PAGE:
Don’t Aim To Finish, Aim To Keep Working
Second, the most important part of being productive is to focus on the task at hand rather than how much of it is still ahead of you. It’s easy to get lost in just how much of the job isn’t done yet, especially when you happen to look at the prospect of editing, rewriting, and repeating the process with new drafts. Seen that way, the prospect can be intimidating.
So a key to finishing is to not worry about how far away you are from finishing it. Set your daily goals for yourself and then focus on completing those goals. A thousand words a day is a relatively manageable task that you can get through without too much anxiety. A chapter a week is even acceptable. But don’t worry about how much is left to be done. You’ll finish when you finish and setting an overall deadline is only a big thing once you’ve got some real incentives.
Those daily goals are the really important part. Every time you sit down to work on a small part of the bigger picture, you’re working towards completing the whole of it. Brick by brick, you can build just about anything with patience and dedication. Maybe it doesn’t get done as fast as you would have wanted it, but it will get done. Sometimes the speed we wanted isn’t the speed that was going to work anyway.
One of the biggest obstacles of finishing, after all, is psyching yourself out of doing it at all.
Ensure Your Breaks Are Temporary
Which, of course, leads us to the common problem of putting down the project and never picking it back up again. This tends to happen right around that time you start to consider how much has to be done. It’s in the human nature to procrastinate as much as possible and the bigger the task at hand the longer we’re going to put off doing it. After all, you need to have enough time to write that thousand words a day, but you’ll eventually skip a day and tell yourself 2,000 the next day. But then you don’t do it because you can’t find time to do 2,000 words so you end up having to write 3.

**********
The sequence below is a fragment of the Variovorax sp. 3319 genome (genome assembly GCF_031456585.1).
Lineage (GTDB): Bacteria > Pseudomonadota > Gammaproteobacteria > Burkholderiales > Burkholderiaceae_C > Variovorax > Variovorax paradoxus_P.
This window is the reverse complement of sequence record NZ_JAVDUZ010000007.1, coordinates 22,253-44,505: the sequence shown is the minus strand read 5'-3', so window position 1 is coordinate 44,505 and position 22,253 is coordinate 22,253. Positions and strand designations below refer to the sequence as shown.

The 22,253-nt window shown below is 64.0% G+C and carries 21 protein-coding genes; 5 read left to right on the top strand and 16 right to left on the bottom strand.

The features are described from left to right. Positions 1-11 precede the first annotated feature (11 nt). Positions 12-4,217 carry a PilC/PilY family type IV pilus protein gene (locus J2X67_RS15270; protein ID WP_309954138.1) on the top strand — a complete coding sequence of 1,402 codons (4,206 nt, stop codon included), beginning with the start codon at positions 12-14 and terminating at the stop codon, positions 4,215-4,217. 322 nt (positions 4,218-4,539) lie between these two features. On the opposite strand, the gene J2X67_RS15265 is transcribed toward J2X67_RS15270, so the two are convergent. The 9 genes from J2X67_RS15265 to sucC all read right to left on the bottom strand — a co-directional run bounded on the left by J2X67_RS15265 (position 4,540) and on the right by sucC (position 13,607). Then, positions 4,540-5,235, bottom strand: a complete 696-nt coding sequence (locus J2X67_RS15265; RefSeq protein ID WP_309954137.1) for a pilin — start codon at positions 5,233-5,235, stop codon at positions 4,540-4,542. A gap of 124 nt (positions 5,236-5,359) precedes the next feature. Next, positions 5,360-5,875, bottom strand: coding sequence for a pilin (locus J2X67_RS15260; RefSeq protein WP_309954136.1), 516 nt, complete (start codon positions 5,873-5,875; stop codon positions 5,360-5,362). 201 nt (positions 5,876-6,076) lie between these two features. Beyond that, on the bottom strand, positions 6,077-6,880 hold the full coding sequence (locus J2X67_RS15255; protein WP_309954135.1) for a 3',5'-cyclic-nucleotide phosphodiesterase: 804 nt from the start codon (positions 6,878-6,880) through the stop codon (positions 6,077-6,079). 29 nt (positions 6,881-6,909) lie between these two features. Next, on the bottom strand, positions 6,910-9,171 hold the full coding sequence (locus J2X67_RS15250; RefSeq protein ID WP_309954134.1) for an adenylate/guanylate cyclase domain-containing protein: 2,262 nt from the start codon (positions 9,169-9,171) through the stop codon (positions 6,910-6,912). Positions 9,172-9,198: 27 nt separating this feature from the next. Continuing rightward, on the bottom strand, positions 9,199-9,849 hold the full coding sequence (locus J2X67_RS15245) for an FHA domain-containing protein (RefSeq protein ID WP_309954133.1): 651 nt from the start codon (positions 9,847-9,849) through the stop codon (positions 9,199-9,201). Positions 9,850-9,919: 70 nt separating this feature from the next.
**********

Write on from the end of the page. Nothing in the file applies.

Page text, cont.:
It’s going to happen, you’re going to put it down for at least a day and then, if you’re struggling, start to put it off for even longer. It’s not even your intention when it happens – it just does. Few people who get that worked up about the project in the first place ever mean to put it on the shelf for too long.
So make sure those breaks aren’t going to last that long. Give yourself some wiggle room where you’re allowed to not complete the goal one day but will get back on it the next. Don’t stack up the obligation (an old trap a lot of you are familiar with), just declare that it’s okay to miss that day and it’s okay to let a thousand word goal slip once in a while. In fact, I recommend that everyone gives themselves at least a day off every 5 to 6 thousand words to make sure that you don’t become more inclined to want to skip those days in between. A break here or there is not only granted, it’s needed.
This may bring out feelings of guilt or shame in some people (I speak from experience, my friends can attest that I am brutally unkind to myself on sick days), but it’s something we need to grant ourselves. JK Rowling is supposed to be a master of minesweeper from the times she played it in between the things she was working on. Think about taht and realize that she wrote 7 books in a relatively short time. The woman was mad productive and yet she came out of it with a talent at minesweeper – it’s okay to breathe!
Find Ways To Gamify It Yourself
And finally, one of the ways to make all of this work is to find a way to make each little victory worthwhile. Give yourself a treat for hitting certain goals, make things you want to do for fun a reward for completing a task, take a drink every 500 words!
The point is to make sure you celebrate the small victories so that you can keep wanting to make them. It’s a bit like an RPG where a victory song plays at the end of every battle. In the long run, those random encounters or boss battles aren’t necessarily the end of the game, but you still feel like a winner for having done it. Even the smallest of victories in those games can feel like a massive win in the long run because, “hell yeah, listen to that tune!” It’s a tiny little reward that makes the time you spent on it all worth it.
In fact, one method that I’ve found to help me keep productive came out of a friend who pushed me towards a lifestyle RPG called Habitica. In that place you can get experience points and loot for every little task you complete in the day. Do your laundry? Points! Do your writing goals? Victory! Walk up the stairs? Leveling up!
It makes everything you do feel like progress without it having to all exist in self motivation. It turns the act of being productive into a game and that’s the kind of mentality you need. Because for every word you write, you’re closer to a sentence, every sentence leads to a paragraph, and every paragraph leads towards a chapter. And you do enough of those…
You’ll be done before you know it.
(I write novels. I’m currently working on a third. But in the meantime you can find me here at this blog or on my twitter account where I may occasionally have to remind myself to take a breath.)